Monday, November 28, 2005

Same Old Same Old

Hyman's most recent editorial on illegal immigration offers a case study of two Hyman hallmarks, one tactical and one strategic.

On the tactical level, we have yet another diatribe about the threat of undocumented immigrants bringing the country down. With the possible exceptions of John Kerry and higher education, undocumented immigrants are Hyman's favorite targets. You might remember the editorial he delivered several months ago in which he
equated undocumented immigrants with al Qaeda terrorists.

Hyman's latest exercise in xenophobia is nearly identical to another commentary he gave recently, all the way down to the 70,000 non-Mexican immigrant number. But
as we pointed out in response to that editorial, the idea championed by Hyman and the appropriately named Rep. John Doolittle ignores the massive costs of incarcerating undocumented immigrants until their deportation hearing and (more importantly) fails to acknowledge that undocumented immigrants contribute to the nation's economy. The suggestion that they "drain" the American taxpayer is, at best, mistaken and at worst, racist.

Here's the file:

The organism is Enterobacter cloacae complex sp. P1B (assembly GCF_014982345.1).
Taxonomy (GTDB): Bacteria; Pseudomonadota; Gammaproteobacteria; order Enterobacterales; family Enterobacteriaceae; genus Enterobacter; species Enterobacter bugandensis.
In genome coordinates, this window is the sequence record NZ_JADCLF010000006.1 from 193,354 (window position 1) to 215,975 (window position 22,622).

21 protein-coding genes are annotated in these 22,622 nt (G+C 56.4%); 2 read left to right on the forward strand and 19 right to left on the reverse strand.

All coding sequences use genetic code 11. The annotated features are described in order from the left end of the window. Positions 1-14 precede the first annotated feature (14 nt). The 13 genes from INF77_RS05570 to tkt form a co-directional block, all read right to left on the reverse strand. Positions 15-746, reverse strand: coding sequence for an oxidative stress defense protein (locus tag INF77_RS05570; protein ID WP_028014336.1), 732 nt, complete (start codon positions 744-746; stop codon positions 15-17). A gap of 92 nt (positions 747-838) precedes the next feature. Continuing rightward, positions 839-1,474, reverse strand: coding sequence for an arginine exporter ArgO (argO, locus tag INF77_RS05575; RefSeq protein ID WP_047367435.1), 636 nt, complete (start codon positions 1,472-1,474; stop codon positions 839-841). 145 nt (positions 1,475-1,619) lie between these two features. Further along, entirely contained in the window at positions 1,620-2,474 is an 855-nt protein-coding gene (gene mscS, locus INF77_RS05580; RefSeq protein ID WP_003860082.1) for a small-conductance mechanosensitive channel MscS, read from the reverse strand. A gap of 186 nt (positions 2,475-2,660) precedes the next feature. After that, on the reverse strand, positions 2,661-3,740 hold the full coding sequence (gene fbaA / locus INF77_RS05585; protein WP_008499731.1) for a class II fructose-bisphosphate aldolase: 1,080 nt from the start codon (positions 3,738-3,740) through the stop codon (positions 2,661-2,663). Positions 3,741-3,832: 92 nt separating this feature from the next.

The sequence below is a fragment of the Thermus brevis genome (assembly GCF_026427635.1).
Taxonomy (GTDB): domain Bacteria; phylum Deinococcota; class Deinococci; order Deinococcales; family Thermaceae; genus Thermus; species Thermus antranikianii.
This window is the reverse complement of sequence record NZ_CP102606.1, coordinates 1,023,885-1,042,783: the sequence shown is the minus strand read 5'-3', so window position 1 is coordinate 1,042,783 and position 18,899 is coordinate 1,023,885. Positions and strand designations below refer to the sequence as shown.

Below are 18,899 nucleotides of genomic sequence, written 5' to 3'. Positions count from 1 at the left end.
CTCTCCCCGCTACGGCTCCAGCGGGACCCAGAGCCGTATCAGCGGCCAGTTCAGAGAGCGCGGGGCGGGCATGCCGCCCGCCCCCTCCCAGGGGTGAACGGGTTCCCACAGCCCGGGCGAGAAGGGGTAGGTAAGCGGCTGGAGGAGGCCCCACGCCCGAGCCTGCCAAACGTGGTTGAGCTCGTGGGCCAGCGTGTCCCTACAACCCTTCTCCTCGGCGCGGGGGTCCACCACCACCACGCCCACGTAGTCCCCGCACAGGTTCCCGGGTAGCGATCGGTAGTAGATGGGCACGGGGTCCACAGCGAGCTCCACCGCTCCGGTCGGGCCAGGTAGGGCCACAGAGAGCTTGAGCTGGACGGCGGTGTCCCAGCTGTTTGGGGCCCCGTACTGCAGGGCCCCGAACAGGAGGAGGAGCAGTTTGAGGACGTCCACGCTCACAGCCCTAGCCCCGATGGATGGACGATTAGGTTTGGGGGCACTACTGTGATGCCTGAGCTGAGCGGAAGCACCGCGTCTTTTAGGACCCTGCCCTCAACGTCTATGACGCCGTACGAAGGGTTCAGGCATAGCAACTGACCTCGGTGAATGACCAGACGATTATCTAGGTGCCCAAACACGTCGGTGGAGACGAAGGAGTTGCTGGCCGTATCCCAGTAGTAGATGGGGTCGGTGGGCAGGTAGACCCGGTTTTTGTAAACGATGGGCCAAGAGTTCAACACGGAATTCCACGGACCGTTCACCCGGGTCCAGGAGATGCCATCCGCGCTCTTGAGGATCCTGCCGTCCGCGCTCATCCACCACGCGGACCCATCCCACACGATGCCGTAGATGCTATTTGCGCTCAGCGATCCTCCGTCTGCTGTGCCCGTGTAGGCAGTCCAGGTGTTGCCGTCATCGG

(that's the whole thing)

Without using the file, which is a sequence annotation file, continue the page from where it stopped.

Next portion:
On a more strategic level, we see the trademark Hyman tactic of refusing to grapple with an issue intellectually by simply writing off any opposition as "not serious." Hyman implies that anyone who doesn't favor Doolittle's bill doesn't have an opinion that's even worthy of consideration. Never mind that quite a few conservatives (particularly those in the business community) oppose draconian measures to stop illegal immigration (based on their recognition that undocumented immigrants play an important role in America's workforce). Rather than go through the effort of weighing the pros and cons of the issue and making his case on its merits, Hyman simply proclaims that the opinion of anyone not on his side is too trivial to be acknowledged.

The debate on what national policy on illegal immigration is an important one, and there are intelligent cases to be made from various points of view. But, as is all too common, Hyman takes an important issue and diminishes both it and the public sphere itself with his sloppy, lazy rhetoric.

And that's The Counterpoint.

Hyman Index: 2.99


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